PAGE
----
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Squonk image by John Altdorfer courtesy of Liza Lorenz
Squonk image by John Altdorfer courtesy of Liza Lorenz

Squonk brings 'Hand to Hand' spectacle to Artpark


Thu, Jul 7th 2022 09:40 pm

Part of 30th anniversary season

To celebrate its 30th anniversary, Squonk continues a multicity U.S. tour of its free outdoor spectacle “Hand to Hand,” as well as performances in its hometown of Pittsburgh.

A press release explained, “Led by co-artistic directors Jackie Dempsey and Steve O’Hearn, Squonk is a group of musicians and artists producing boisterous outdoor spectacles that fuse fantastical visual design, playful staging, and high-energy original music.”

Moreover, “ ‘Hand to Hand’ is a joyous, participatory event that brings audiences together for a humorous, uplifting visual extravaganza. Propelled by Squonk’s rollicking music, the show features two giant purple puppet hands, designed so the audience can grab the rigging and be part of the show.

“Amid the ongoing challenges of gathering during the pandemic, Squonk offers a safe way for audiences to experience the allure and thrill of community, uniting people in a public setting.”

Executive Director of Purdue Convocations Todd Wetzel said, “ ‘Hand to Hand’ combines surrealism, pop art, serious musical chops, theatrical invention and accessibility all at once. There’s something for everyone here, but it doesn’t drive down the middle of the road to accomplish that, and that’s flat out brilliant.”

“Hand to Hand” features two giant purple puppet hands, each the size of a house and rigged like a sailing ship. Squonk invites audience members to power the giant fingers, creating a larger movement and web of connections through their individual dance. During this wild revelry, the thumbs detach to become truly opposable. Two guitarists operate the thumbs while engaging in a musical face-off.

Squonk image by John Altdorfer courtesy of Liza Lorenz


The press release added, “Throughout this raucous journey, Squonk’s musicians create melodious madness, a combination of shimmering keyboard, powerful guitars, wild wind synth and propulsive rhythms. The music travels through peaks and valleys, going from comic and ridiculous to triumphant and majestic.”

Designed by Squonk, the hands are 22 feet tall and weigh about 400 pounds each. Each hand can tilt, rotate and roll around, and each finger is controlled individually with rope.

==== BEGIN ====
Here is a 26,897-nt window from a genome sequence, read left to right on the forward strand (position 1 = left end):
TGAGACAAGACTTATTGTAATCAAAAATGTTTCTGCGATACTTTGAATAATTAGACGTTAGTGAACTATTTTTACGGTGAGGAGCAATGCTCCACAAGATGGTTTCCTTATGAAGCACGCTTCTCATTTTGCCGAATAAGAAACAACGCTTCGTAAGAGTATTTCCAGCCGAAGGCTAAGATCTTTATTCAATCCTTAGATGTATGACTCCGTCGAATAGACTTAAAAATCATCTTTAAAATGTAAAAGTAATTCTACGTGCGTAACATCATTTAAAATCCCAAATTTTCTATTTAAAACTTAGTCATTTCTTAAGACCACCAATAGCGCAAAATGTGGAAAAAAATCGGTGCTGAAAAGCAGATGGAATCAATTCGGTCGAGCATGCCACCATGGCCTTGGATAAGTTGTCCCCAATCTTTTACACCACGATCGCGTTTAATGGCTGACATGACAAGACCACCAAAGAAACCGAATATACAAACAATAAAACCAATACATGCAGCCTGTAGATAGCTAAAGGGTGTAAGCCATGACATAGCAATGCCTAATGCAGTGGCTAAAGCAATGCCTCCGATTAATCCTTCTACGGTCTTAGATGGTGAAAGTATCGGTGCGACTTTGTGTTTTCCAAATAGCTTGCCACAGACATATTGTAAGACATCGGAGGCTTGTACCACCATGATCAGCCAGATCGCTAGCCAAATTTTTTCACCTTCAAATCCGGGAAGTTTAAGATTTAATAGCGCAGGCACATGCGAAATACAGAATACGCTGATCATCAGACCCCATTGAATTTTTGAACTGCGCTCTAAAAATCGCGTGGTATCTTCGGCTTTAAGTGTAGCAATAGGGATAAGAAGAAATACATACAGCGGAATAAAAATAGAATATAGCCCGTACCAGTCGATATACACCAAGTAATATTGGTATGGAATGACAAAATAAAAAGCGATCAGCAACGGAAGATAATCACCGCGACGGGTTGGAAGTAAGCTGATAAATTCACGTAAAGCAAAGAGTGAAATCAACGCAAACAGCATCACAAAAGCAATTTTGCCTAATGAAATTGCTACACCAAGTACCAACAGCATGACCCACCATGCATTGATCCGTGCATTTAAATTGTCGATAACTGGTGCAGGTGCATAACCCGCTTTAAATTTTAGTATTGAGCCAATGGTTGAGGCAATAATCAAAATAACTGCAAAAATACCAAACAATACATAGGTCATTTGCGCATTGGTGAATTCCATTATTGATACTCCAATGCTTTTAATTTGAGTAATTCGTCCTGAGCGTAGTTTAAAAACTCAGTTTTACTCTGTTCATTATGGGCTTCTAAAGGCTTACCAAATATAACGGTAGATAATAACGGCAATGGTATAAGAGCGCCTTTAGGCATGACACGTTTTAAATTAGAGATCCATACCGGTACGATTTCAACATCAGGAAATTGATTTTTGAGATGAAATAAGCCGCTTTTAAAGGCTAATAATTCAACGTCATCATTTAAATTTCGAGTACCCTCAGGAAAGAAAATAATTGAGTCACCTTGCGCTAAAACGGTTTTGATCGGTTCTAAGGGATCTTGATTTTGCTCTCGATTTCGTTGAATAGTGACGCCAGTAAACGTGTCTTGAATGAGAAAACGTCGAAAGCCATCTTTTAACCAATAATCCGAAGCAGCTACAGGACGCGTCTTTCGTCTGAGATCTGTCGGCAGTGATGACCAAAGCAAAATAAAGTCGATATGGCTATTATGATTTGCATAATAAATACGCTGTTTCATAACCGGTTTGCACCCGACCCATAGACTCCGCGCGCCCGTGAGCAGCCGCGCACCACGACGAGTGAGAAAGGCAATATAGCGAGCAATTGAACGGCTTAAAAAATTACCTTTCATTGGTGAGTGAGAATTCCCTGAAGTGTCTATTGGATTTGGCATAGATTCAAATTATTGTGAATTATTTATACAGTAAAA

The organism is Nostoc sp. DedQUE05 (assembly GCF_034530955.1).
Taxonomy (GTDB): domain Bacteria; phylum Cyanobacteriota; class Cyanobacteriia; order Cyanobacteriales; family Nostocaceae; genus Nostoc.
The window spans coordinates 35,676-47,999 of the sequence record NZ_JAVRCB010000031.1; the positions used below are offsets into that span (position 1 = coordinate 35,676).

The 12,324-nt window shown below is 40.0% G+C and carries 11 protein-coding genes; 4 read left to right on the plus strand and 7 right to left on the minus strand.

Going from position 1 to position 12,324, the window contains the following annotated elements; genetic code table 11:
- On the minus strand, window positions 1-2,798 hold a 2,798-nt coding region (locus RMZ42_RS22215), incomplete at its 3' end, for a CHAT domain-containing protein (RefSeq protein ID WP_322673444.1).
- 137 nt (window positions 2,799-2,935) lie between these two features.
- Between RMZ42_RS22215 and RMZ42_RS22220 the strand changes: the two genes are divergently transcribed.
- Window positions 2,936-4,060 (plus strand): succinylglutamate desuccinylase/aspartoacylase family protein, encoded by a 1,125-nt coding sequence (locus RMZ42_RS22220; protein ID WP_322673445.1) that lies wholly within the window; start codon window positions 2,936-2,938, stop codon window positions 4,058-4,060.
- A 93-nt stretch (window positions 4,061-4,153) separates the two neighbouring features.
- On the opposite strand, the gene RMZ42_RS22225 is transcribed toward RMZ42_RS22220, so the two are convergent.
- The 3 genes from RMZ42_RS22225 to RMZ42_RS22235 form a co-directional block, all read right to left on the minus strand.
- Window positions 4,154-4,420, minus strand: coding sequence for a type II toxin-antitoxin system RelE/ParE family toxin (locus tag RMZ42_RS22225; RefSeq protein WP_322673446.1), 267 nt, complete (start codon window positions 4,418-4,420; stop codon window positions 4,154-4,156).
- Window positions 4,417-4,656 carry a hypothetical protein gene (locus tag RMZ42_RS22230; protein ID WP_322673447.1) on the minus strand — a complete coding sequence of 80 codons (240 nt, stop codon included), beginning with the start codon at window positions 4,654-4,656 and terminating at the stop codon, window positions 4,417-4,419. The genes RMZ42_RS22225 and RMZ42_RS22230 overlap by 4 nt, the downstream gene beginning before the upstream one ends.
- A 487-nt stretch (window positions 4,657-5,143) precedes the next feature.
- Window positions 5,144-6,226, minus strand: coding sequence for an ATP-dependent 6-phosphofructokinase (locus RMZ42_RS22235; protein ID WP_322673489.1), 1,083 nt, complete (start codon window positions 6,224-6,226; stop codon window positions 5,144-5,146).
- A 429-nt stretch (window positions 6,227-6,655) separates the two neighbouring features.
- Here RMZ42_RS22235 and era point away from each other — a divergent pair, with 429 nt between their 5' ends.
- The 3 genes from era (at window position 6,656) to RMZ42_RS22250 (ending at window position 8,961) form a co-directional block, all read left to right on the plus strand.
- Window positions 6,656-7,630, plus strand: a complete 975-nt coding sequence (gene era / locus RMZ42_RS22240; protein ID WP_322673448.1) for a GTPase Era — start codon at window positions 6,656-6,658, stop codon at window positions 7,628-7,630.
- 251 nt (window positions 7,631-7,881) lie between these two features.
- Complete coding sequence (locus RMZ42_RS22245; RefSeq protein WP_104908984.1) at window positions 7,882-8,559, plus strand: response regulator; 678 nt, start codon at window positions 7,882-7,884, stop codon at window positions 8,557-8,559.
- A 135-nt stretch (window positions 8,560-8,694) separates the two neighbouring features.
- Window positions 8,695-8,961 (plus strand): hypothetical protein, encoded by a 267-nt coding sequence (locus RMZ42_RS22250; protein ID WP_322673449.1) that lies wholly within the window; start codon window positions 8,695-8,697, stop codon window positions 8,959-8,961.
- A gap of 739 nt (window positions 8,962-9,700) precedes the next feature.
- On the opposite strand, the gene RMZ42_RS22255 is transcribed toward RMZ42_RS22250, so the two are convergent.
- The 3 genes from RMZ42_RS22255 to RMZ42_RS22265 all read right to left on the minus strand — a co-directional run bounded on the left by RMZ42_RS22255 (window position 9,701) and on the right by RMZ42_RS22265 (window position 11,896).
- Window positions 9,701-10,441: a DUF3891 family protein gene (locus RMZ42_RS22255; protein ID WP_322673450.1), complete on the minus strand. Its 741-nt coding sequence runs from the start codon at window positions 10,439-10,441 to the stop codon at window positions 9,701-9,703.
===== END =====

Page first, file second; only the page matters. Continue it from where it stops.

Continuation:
Co-Artistic Director of Squonk Dempsey said, “It’s fantastic to watch grannies dancing with their grandkids, alongside hipsters – people of all ages and backgrounds. There’s an intense energy and joy – seeing everyone all together, having a great time. It can be very transformative for both the audience and performers.”

Co-Artistic Director of Squonk O’Hearn said, “We do big flamboyant things, musically and visually, and this show is no exception. Being outdoors, audiences are less inhibited; they can see and respond to each other’s reactions. Inviting them to be part of the show makes the event even more about community in a time when our opportunities to come together safely are so meager.”

Created in 2019, “Hand to Hand” was co-commissioned by the John F. Kennedy Center for the Performing Arts (Washington, D.C.), Artscape (Baltimore), Pittsburgh Downtown Partnership (Pittsburgh), Moraine Valley Fine & Performing Arts Center (Chicago), FirstWorks (Providence, Rhode Island) and Discovery Green (Houston).

About Squonk

Since their first big show in a Pittsburgh junkyard, Squonk has taken its productions to Off-Broadway, Broadway, “America’s Got Talent,” Europe, Asia and all over the U.S. The group has released 10 albums of its progressive rock music, “a blend of styles featuring driving rhythms and hypnotic riffs.” Squonk’s productions have been seen by over 1 million people live, and by more than 14 million on network TV.

Squonk has received 10 grants from the National Endowment for the Arts, as well as support from Doris Duke, Rockefeller, Jim Henson Foundations and Heinz Endowments.

Visit www.squonk.org for more information.

Squonk image by Emily O’Donnell courtesy of Liza Lorenz

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